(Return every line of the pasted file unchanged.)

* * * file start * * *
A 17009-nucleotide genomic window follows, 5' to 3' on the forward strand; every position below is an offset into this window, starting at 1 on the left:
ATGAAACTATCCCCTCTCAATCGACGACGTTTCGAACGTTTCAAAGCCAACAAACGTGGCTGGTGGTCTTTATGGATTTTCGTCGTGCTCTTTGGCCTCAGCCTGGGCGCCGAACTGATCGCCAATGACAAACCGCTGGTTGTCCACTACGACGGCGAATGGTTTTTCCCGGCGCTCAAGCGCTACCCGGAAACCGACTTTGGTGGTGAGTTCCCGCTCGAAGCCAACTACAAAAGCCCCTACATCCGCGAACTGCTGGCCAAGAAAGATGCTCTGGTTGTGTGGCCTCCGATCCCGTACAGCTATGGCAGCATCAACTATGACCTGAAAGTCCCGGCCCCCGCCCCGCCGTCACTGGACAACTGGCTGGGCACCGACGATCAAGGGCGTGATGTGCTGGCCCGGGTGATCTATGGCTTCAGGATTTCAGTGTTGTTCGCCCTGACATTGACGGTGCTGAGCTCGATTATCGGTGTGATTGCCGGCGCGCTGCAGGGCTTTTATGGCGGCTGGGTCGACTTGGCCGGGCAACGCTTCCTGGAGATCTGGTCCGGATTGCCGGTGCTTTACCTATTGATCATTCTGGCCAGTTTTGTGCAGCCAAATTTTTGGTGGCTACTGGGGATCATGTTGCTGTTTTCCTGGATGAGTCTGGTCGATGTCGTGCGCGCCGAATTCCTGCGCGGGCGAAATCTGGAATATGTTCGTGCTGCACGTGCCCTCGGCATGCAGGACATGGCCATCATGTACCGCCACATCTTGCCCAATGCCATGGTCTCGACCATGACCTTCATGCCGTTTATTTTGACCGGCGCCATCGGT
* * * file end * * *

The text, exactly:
A 17009-nucleotide genomic window follows, 5' to 3' on the forward strand; every position below is an offset into this window, starting at 1 on the left:
ATGAAACTATCCCCTCTCAATCGACGACGTTTCGAACGTTTCAAAGCCAACAAACGTGGCTGGTGGTCTTTATGGATTTTCGTCGTGCTCTTTGGCCTCAGCCTGGGCGCCGAACTGATCGCCAATGACAAACCGCTGGTTGTCCACTACGACGGCGAATGGTTTTTCCCGGCGCTCAAGCGCTACCCGGAAACCGACTTTGGTGGTGAGTTCCCGCTCGAAGCCAACTACAAAAGCCCCTACATCCGCGAACTGCTGGCCAAGAAAGATGCTCTGGTTGTGTGGCCTCCGATCCCGTACAGCTATGGCAGCATCAACTATGACCTGAAAGTCCCGGCCCCCGCCCCGCCGTCACTGGACAACTGGCTGGGCACCGACGATCAAGGGCGTGATGTGCTGGCCCGGGTGATCTATGGCTTCAGGATTTCAGTGTTGTTCGCCCTGACATTGACGGTGCTGAGCTCGATTATCGGTGTGATTGCCGGCGCGCTGCAGGGCTTTTATGGCGGCTGGGTCGACTTGGCCGGGCAACGCTTCCTGGAGATCTGGTCCGGATTGCCGGTGCTTTACCTATTGATCATTCTGGCCAGTTTTGTGCAGCCAAATTTTTGGTGGCTACTGGGGATCATGTTGCTGTTTTCCTGGATGAGTCTGGTCGATGTCGTGCGCGCCGAATTCCTGCGCGGGCGAAATCTGGAATATGTTCGTGCTGCACGTGCCCTCGGCATGCAGGACATGGCCATCATGTACCGCCACATCTTGCCCAATGCCATGGTCTCGACCATGACCTTCATGCCGTTTATTTTGACCGGCGCCATCGGT